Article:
You may have noticed that despite the fact that I spend the majority of my time teaching or thinking about teaching, I don’t ever write about it. This is because writing about my classroom efforts doesn’t make for exciting reading, unless you think that hearing about the hours I spend with Google trying to figure out how much my students plagiarized on their latest assignment is particularly exciting. However, I’d like to take this time to detail the best game that I’ve ever had my students play.
I spend a lot of time trying to figure out good games for my students. In my experience, there are fun games and there are educational games, but it’s hard for the two to intersect. The best intersection I’ve found thus far is actually Scattergories, but you can’t play Scattergories every week. Plus, when my students are discussing their responses in teams, it’s hard to police the only-English rule.
Which is where this game comes in: Werewolves, basically an alternate version of the party game Mafia. I thought this game might be a good one because it’s fairly simple but also interesting enough that the students will stay focused. Plus, it’s very easy to enforce the only-English rule: if you speak Indonesian, you die.
Here’s the version of the game that I used in class:
Make a card for each student: two werewolves, one seer, one little girl, and villagers for everyone else. Shuffle them and pass them out. Everyone looks at their card but doesn’t tell anyone else who they are. Everyone sits in a circle.
The game proceeds through a series of two phases. The first is night. At night, everyone goes to sleep and the werewolves come out from hiding amongst the villagers and kill one person. For the game, this means that everyone closes their eyes. The moderator, in this case me, then says, “Werewolves, open your eyes.” Once the werewolves have opened their eyes, the moderator says, “Werewolves, pick someone to kill.” They silently confer and point to who they want to kill. The moderator tells them to close their eyes.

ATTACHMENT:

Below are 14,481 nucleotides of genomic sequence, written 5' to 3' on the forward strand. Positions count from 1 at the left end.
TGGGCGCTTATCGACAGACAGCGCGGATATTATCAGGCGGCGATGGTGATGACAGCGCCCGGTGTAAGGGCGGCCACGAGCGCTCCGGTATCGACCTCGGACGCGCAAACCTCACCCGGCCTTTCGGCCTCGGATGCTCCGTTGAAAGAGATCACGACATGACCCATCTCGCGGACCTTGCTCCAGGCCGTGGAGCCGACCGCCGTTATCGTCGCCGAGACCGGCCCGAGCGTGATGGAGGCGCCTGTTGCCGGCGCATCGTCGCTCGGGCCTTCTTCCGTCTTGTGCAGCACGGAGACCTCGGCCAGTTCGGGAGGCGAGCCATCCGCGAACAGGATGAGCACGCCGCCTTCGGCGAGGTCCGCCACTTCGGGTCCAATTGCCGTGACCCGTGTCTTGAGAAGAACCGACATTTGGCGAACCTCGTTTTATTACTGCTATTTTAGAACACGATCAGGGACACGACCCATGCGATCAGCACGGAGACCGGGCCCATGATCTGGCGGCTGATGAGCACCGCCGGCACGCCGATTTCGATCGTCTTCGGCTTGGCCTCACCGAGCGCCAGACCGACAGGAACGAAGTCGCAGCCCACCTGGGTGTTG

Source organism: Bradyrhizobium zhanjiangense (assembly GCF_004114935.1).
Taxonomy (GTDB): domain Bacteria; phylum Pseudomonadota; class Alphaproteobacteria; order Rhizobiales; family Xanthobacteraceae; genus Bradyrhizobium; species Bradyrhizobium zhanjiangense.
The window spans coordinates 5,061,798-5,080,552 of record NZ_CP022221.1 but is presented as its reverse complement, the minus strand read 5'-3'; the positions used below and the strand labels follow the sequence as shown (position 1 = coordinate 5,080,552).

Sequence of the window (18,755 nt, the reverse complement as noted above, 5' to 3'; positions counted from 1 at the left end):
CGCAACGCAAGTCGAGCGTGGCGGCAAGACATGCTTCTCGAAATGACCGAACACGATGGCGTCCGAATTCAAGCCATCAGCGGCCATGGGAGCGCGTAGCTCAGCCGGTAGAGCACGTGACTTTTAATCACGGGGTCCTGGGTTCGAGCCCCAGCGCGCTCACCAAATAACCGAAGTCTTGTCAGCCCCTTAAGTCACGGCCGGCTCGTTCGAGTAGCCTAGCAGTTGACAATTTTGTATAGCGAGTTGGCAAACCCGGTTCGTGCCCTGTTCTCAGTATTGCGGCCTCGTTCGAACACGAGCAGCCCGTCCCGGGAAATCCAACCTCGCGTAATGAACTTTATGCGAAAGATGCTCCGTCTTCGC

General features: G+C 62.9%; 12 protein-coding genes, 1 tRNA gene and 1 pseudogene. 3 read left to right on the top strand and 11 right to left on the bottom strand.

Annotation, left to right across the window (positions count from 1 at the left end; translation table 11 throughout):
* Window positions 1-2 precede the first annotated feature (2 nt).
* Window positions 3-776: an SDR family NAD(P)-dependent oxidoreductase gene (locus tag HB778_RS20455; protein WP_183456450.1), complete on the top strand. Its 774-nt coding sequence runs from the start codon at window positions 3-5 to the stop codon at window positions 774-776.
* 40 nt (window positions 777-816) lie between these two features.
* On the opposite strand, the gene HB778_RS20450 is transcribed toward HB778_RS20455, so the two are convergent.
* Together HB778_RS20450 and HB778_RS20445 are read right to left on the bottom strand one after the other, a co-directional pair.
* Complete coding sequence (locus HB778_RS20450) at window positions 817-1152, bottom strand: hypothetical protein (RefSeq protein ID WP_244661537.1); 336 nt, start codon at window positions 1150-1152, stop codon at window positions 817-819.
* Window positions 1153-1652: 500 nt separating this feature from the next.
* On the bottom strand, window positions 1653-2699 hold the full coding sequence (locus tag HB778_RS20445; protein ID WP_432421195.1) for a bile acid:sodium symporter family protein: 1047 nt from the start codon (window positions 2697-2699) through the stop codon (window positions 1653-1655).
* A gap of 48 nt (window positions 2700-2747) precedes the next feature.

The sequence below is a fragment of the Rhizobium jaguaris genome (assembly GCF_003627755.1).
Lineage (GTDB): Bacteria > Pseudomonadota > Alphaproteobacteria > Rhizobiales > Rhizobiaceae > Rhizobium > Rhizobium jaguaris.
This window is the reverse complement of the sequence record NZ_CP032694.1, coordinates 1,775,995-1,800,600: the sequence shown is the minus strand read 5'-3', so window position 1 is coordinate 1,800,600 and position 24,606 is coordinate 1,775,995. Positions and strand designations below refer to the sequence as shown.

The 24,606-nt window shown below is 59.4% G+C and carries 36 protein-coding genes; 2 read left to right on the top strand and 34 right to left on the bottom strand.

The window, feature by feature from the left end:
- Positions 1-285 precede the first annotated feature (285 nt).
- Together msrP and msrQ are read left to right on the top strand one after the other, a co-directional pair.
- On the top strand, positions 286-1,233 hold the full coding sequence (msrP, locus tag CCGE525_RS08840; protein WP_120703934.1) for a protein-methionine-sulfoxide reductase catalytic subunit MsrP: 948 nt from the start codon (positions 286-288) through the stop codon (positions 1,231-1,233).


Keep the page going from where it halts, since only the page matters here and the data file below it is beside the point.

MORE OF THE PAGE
Once the werewolves have gone back to sleep, the moderator says, “Seer, open your eyes.” The seer does so. The moderator then says, “Seer, pick someone to ask about.” The seer’s ability is the power to tell who is a werewolf and who isn’t. Each night, they point to one person and the moderator gives them a thumbs up if the person is a werewolf or a thumbs down if they’re not. The moderator then tells the seer to close their eyes.
The moderator then tells everyone to open their eyes because it’s morning. She then tells everyone the person who was killed. That person reveals their identity and is out of the game.
Thus begins the day phase. During the day, the villagers discuss who they suspect are the werewolves and then pick one person to kill. The day is the really interesting part because anyone can say anything they want, accuse anyone they want, and pretend to be the seer–if they want. My students got very into the day phase and their discussions lasted for a long time, talking about whose behavior was different than normal, who looked too happy.
Eventually, the villagers vote on who to kill. If there is a majority, the person is dead and they reveal their identity. Then night begins again.
It’s important that the dead people don’t talk because they don’t participate in the closing and opening of the eyes and therefore learn everyone’s identity. My students were very good at enforcing this rule–those who were still alive would often say, “Shut up, ghost!” They also, of their own accord, instituted a graveyard, instructing all of the dead villagers to sit in one place.
I have yet to mention the little girl. Like the seer, the little girl has a power. In her case, she is able to open her eyes when the werewolves are picking who to kill. If, however, the werewolves notice her looking, she dies instantly.
My students never took advantage of the little girl role, but including her did make discussions interesting, especially in one game when she was killed and accusations were thrown around about who looked happy when her identity was revealed.
There are several other “special” roles detailed on the Wikipedia page that I didn’t bring into the game because I didn’t want to make it too complicated. As it was, I allowed one of my students to explain the game in Indonesian after I gave the English instructions because I figured it was already complicated enough. However, next semester I plan to introduce the game early on and gradually bring in other roles throughout the semester.
My students loved the game. Our game extended past the time allotted for class, and when I pointed that out they said they didn’t care and wanted to play another time. In my opinion, the whole experiment was an extreme success. My only regret is that I found the game so late in the semester.